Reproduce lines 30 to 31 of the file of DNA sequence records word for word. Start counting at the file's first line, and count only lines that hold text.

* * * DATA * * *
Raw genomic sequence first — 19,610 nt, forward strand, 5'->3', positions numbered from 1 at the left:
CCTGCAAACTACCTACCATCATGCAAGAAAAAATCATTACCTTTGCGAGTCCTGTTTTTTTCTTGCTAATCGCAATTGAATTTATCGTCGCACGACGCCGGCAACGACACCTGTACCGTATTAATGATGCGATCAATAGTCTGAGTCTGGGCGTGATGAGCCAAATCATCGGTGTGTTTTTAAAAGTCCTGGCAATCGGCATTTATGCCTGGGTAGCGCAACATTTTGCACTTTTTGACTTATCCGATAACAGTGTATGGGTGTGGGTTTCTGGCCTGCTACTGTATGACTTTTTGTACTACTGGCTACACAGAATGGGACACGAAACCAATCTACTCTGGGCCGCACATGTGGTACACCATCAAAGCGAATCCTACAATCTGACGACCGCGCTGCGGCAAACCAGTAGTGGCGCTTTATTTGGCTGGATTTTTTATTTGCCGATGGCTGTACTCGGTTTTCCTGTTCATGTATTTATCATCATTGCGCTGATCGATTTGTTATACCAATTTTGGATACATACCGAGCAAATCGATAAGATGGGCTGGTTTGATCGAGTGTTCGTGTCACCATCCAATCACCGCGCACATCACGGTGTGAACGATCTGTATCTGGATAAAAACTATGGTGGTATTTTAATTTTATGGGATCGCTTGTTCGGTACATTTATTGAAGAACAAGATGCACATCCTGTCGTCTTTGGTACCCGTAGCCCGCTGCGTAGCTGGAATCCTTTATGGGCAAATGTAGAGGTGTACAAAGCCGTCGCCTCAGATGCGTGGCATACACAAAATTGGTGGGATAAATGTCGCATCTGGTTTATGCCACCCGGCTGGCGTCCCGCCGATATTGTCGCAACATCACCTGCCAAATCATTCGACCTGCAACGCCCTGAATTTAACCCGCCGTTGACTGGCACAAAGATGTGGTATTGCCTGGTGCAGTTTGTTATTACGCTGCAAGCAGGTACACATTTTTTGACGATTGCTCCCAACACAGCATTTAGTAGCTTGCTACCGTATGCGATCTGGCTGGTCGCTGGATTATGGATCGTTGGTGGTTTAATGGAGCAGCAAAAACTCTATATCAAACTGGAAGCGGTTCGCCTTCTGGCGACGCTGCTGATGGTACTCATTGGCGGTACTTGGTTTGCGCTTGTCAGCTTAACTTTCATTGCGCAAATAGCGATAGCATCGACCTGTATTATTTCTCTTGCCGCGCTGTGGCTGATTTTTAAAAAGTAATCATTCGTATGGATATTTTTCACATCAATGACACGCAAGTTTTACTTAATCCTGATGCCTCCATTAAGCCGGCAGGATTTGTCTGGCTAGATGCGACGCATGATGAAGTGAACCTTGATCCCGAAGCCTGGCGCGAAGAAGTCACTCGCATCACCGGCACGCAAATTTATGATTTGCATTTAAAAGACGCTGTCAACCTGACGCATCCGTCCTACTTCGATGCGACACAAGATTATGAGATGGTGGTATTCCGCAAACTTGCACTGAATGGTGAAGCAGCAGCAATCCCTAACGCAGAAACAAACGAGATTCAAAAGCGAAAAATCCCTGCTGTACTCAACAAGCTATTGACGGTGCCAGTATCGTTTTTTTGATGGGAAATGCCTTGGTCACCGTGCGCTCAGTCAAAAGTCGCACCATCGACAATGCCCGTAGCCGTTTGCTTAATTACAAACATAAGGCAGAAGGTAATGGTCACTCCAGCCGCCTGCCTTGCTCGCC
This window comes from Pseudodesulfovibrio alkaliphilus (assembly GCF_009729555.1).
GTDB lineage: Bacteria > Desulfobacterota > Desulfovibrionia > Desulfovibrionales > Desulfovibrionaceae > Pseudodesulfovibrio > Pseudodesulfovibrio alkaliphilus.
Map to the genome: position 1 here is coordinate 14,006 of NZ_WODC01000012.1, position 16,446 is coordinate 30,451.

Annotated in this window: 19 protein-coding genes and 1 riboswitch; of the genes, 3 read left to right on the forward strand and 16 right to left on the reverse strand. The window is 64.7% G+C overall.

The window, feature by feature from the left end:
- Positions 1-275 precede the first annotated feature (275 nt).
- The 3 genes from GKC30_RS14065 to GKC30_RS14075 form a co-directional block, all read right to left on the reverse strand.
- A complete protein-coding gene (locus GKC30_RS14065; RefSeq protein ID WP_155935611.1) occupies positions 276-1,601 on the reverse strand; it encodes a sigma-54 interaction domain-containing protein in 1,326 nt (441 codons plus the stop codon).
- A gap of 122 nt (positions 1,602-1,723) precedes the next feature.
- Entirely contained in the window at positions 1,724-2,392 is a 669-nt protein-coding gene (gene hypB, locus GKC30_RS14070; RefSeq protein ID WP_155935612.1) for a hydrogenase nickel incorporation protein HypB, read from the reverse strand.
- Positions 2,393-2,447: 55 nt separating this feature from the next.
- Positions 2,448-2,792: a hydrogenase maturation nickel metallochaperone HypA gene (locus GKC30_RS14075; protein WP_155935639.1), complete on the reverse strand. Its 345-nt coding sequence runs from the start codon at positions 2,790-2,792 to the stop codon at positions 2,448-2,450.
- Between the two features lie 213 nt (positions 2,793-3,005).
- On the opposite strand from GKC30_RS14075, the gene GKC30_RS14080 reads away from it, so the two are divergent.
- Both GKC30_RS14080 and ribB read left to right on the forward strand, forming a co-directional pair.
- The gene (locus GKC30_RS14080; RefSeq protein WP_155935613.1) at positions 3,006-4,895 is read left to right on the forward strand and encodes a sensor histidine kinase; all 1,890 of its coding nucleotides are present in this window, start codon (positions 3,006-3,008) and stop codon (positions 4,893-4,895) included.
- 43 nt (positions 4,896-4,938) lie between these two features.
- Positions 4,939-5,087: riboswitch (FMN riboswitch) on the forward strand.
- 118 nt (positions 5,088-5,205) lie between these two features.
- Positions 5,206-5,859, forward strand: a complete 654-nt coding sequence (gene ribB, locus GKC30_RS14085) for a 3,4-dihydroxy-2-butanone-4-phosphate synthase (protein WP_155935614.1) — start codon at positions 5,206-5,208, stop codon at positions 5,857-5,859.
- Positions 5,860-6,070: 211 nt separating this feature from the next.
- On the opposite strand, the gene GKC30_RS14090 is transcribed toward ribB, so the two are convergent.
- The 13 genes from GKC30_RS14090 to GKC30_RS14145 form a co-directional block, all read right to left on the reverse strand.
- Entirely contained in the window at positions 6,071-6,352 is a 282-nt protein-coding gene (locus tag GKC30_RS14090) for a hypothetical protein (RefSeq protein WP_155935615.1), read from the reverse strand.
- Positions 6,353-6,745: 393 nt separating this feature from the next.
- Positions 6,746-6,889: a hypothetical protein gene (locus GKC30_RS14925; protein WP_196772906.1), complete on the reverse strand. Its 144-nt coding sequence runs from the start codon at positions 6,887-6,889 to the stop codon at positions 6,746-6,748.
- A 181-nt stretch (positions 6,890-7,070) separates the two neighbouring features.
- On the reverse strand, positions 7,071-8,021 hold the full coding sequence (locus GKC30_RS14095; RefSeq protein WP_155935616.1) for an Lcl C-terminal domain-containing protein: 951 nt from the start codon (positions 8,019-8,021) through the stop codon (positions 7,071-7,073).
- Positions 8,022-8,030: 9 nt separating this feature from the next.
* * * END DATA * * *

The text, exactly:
- On the reverse strand, positions 7,071-8,021 hold the full coding sequence (locus GKC30_RS14095; RefSeq protein WP_155935616.1) for an Lcl C-terminal domain-containing protein: 951 nt from the start codon (positions 8,019-8,021) through the stop codon (positions 7,071-7,073).
- Positions 8,022-8,030: 9 nt separating this feature from the next.